LONDON — A British attempt to become the first Western European nation to put satellites into space from a base on home soil has failed after the Virgin Orbit launch rocket missed the required orbit.
Virgin Orbit officials said Jan. 10 that a still-unexplained anomaly had occurred during the firing of the rocket’s second stage engine, ending the mission.
The air-launched rocket, called LauncherOne, had earlier been dropped from under the wing of a modified Boeing 747 airliner that had taken off from the runway at Spaceport Cornwall in Newquay, south-west England.
The two-stage rocket had nine small satellites onboard, including several military and security payloads. One of the programs involves the U.S. Navy.
Loss of the payloads will be a significant setback for the development of British small, cubesat capabilities – in which it is a world leader.
Among the military payloads was the British government’s Prometheus 2 satellite, led by the Defence Science and Technology Laboratory (Dstl).
Two cereal-box sized Prometheus-2 spacecraft were planned to operate in low Earth orbit, providing a test platform for imaging and monitoring radio signals, including GPS.
The two cubesats had separate equipment installed to test concepts in support of the British MoD’s ISTARI program for future space-based intelligence and surveillance.
The U.S. Naval Research Laboratory also had a stake in the launch effort.
The lab is collaborating with Dstl in the Circe program – a coordinated ionospheric reconstruction cubesat experiment meant to have been placed in orbit onboard LauncherOne.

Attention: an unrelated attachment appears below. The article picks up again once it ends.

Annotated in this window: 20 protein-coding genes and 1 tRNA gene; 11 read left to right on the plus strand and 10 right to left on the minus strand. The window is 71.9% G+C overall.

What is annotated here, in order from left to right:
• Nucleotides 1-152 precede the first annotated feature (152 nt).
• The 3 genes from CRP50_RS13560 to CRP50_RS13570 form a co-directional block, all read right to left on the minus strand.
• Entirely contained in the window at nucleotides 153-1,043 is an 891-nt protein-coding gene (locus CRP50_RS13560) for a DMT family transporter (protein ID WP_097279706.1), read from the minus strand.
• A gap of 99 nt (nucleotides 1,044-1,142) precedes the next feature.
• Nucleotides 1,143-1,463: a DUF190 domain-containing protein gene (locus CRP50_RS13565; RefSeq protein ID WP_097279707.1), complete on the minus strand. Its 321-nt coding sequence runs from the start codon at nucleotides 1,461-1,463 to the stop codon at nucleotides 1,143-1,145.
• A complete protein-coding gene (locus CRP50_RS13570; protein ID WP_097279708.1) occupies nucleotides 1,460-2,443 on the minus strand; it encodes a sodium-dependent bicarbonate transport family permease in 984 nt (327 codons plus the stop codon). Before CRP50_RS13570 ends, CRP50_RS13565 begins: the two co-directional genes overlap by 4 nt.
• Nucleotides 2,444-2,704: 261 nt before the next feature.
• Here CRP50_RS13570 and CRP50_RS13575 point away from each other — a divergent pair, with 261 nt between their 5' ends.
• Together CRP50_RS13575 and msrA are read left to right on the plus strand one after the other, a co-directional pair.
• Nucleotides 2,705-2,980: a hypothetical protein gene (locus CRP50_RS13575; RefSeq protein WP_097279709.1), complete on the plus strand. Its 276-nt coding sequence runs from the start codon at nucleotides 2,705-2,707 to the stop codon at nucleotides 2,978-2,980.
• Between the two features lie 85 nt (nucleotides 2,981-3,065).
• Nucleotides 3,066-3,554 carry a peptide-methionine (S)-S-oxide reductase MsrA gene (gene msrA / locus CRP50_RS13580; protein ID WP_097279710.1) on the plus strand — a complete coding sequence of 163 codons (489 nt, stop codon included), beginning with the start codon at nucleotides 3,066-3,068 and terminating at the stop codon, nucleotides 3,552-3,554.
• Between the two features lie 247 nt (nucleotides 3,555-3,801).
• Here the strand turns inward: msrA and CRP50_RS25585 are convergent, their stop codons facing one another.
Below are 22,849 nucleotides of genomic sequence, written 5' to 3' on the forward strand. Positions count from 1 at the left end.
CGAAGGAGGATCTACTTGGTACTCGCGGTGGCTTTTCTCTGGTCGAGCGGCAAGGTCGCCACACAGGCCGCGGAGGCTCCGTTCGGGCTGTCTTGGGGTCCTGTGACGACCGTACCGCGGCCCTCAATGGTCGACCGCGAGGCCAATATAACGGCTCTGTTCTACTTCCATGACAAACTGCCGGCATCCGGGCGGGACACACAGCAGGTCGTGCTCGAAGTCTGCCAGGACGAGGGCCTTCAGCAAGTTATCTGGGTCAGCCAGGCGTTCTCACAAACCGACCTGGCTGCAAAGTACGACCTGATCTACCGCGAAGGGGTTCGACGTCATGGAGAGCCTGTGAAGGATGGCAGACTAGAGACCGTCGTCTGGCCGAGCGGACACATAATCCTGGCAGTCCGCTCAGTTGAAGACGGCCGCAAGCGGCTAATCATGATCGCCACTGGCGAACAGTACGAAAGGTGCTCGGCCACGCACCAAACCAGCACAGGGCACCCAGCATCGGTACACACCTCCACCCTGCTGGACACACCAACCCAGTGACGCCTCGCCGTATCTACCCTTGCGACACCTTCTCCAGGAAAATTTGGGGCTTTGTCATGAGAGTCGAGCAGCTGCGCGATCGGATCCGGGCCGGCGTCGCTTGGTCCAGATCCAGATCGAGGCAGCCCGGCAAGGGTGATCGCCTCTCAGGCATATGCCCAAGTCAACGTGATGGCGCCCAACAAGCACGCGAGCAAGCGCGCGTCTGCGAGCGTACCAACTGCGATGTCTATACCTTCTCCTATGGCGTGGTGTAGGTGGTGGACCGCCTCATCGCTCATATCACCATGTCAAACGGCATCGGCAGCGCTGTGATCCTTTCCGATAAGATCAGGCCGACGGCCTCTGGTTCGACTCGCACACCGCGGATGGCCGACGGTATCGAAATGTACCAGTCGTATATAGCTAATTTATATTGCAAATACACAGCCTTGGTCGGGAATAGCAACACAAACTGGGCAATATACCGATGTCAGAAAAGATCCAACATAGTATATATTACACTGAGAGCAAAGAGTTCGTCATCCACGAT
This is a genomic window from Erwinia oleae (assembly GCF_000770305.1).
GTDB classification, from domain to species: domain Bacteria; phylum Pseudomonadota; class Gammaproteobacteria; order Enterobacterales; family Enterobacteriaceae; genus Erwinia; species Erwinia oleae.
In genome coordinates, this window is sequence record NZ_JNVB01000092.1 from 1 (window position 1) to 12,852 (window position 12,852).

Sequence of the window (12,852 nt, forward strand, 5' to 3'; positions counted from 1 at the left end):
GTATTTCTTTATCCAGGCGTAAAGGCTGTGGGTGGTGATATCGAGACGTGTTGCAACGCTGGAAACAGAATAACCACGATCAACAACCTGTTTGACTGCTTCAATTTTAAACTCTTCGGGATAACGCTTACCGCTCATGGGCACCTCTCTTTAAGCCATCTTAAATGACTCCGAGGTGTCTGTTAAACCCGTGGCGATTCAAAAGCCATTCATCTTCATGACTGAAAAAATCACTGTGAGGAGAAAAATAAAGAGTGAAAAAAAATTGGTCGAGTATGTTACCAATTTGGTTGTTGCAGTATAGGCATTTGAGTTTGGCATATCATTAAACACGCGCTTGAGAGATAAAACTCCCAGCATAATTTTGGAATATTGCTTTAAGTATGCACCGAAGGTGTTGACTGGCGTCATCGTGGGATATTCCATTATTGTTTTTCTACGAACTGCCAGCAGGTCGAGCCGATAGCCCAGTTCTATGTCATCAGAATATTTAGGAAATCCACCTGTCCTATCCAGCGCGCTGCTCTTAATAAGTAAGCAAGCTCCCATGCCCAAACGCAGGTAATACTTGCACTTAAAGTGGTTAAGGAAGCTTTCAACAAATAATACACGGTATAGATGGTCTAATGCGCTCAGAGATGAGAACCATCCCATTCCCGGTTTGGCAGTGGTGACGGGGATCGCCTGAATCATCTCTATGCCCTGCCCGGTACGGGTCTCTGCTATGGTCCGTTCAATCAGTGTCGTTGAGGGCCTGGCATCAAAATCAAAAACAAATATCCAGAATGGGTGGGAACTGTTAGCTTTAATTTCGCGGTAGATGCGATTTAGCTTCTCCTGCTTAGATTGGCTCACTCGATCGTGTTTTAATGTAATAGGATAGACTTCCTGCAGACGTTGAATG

The collaborative space mission involves investigating the ionosphere, an important area of space impacting GPS, communications, and sensing technology.
A third, defense-related security satellite program onboard the rocket, known as Amber 1 satellite, is designed for maritime intelligence gathering.
The Virgin Orbit launch was meant to be the first of 20 or more such payloads to provide maritime domain awareness.
Five previous missions by California-based Virgin Orbit had taken place from the Mojave Desert in California.
The latest launch from the 747, known as Cosmic Girl, took place over the Atlantic some 50 miles off the coast of Ireland and was on track to become the first such deployment from a Western European nation.
Matt Archer, director of commercial spaceflight at the U.K. Space Agency, said that despite the missions failure it had demonstrated Britain’s ability to launch satellites into orbit.
“While this result is disappointing, launching a spacecraft always carries significant risks. Despite this, the project has succeeded in creating a horizontal launch capability at Spaceport Cornwall, and we remain committed to becoming the leading provider of commercial small satellite launch in Europe by 2030, with vertical launches planned from Scotland,” said Archer.
Andrew Chuter is the United Kingdom correspondent for Defense News.